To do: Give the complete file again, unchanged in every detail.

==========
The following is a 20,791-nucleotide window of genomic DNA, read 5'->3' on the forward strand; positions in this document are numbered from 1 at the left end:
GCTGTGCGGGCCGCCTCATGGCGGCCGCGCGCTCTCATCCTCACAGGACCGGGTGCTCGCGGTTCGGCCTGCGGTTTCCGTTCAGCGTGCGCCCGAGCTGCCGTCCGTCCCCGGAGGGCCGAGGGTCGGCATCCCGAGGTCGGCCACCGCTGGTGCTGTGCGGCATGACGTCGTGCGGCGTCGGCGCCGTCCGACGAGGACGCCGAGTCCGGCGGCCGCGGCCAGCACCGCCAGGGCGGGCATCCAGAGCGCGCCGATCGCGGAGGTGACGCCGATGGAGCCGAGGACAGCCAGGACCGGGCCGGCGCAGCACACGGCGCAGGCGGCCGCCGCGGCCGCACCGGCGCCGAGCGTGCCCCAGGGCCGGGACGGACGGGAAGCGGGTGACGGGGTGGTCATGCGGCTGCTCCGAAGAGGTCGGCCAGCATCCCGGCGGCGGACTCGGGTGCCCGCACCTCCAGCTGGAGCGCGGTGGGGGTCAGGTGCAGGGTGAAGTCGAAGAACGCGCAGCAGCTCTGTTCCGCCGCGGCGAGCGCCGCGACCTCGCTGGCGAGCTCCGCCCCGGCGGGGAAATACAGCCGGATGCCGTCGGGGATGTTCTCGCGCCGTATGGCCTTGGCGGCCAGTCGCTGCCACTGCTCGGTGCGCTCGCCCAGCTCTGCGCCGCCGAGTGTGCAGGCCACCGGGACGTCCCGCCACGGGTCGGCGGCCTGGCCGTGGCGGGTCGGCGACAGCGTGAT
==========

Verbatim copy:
The following is a 20,791-nucleotide window of genomic DNA, read 5'->3' on the forward strand; positions in this document are numbered from 1 at the left end:
GCTGTGCGGGCCGCCTCATGGCGGCCGCGCGCTCTCATCCTCACAGGACCGGGTGCTCGCGGTTCGGCCTGCGGTTTCCGTTCAGCGTGCGCCCGAGCTGCCGTCCGTCCCCGGAGGGCCGAGGGTCGGCATCCCGAGGTCGGCCACCGCTGGTGCTGTGCGGCATGACGTCGTGCGGCGTCGGCGCCGTCCGACGAGGACGCCGAGTCCGGCGGCCGCGGCCAGCACCGCCAGGGCGGGCATCCAGAGCGCGCCGATCGCGGAGGTGACGCCGATGGAGCCGAGGACAGCCAGGACCGGGCCGGCGCAGCACACGGCGCAGGCGGCCGCCGCGGCCGCACCGGCGCCGAGCGTGCCCCAGGGCCGGGACGGACGGGAAGCGGGTGACGGGGTGGTCATGCGGCTGCTCCGAAGAGGTCGGCCAGCATCCCGGCGGCGGACTCGGGTGCCCGCACCTCCAGCTGGAGCGCGGTGGGGGTCAGGTGCAGGGTGAAGTCGAAGAACGCGCAGCAGCTCTGTTCCGCCGCGGCGAGCGCCGCGACCTCGCTGGCGAGCTCCGCCCCGGCGGGGAAATACAGCCGGATGCCGTCGGGGATGTTCTCGCGCCGTATGGCCTTGGCGGCCAGTCGCTGCCACTGCTCGGTGCGCTCGCCCAGCTCTGCGCCGCCGAGTGTGCAGGCCACCGGGACGTCCCGCCACGGGTCGGCGGCCTGGCCGTGGCGGGTCGGCGACAGCGTGAT